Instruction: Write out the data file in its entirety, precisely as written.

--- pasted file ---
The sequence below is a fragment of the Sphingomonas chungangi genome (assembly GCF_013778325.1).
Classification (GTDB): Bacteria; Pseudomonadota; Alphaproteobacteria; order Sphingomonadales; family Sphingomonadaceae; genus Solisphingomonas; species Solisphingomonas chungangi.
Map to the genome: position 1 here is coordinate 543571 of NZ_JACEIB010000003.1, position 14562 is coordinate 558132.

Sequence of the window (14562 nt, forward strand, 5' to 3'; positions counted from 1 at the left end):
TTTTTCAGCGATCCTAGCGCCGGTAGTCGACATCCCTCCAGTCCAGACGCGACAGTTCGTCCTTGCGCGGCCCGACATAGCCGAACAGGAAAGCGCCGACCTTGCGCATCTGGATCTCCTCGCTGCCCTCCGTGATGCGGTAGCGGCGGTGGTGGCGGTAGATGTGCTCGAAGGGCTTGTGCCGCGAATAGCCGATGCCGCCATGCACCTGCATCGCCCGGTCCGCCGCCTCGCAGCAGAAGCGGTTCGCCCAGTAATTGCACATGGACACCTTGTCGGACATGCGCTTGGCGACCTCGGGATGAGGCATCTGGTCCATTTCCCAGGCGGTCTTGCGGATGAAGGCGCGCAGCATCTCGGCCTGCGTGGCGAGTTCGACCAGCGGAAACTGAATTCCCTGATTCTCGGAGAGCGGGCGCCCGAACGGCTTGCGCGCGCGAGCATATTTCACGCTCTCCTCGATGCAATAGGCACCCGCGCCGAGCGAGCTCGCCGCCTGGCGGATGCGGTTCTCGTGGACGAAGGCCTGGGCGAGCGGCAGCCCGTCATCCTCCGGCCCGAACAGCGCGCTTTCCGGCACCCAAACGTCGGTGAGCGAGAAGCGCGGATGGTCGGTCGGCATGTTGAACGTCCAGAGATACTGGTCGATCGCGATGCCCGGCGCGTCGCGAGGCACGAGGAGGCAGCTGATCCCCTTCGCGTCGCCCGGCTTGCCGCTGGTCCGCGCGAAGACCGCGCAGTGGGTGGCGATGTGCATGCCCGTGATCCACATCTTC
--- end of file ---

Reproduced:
The sequence below is a fragment of the Sphingomonas chungangi genome (assembly GCF_013778325.1).
Classification (GTDB): Bacteria; Pseudomonadota; Alphaproteobacteria; order Sphingomonadales; family Sphingomonadaceae; genus Solisphingomonas; species Solisphingomonas chungangi.
Map to the genome: position 1 here is coordinate 543571 of NZ_JACEIB010000003.1, position 14562 is coordinate 558132.

Sequence of the window (14562 nt, forward strand, 5' to 3'; positions counted from 1 at the left end):
TTTTTCAGCGATCCTAGCGCCGGTAGTCGACATCCCTCCAGTCCAGACGCGACAGTTCGTCCTTGCGCGGCCCGACATAGCCGAACAGGAAAGCGCCGACCTTGCGCATCTGGATCTCCTCGCTGCCCTCCGTGATGCGGTAGCGGCGGTGGTGGCGGTAGATGTGCTCGAAGGGCTTGTGCCGCGAATAGCCGATGCCGCCATGCACCTGCATCGCCCGGTCCGCCGCCTCGCAGCAGAAGCGGTTCGCCCAGTAATTGCACATGGACACCTTGTCGGACATGCGCTTGGCGACCTCGGGATGAGGCATCTGGTCCATTTCCCAGGCGGTCTTGCGGATGAAGGCGCGCAGCATCTCGGCCTGCGTGGCGAGTTCGACCAGCGGAAACTGAATTCCCTGATTCTCGGAGAGCGGGCGCCCGAACGGCTTGCGCGCGCGAGCATATTTCACGCTCTCCTCGATGCAATAGGCACCCGCGCCGAGCGAGCTCGCCGCCTGGCGGATGCGGTTCTCGTGGACGAAGGCCTGGGCGAGCGGCAGCCCGTCATCCTCCGGCCCGAACAGCGCGCTTTCCGGCACCCAAACGTCGGTGAGCGAGAAGCGCGGATGGTCGGTCGGCATGTTGAACGTCCAGAGATACTGGTCGATCGCGATGCCCGGCGCGTCGCGAGGCACGAGGAGGCAGCTGATCCCCTTCGCGTCGCCCGGCTTGCCGCTGGTCCGCGCGAAGACCGCGCAGTGGGTGGCGATGTGCATGCCCGTGATCCACATCTTC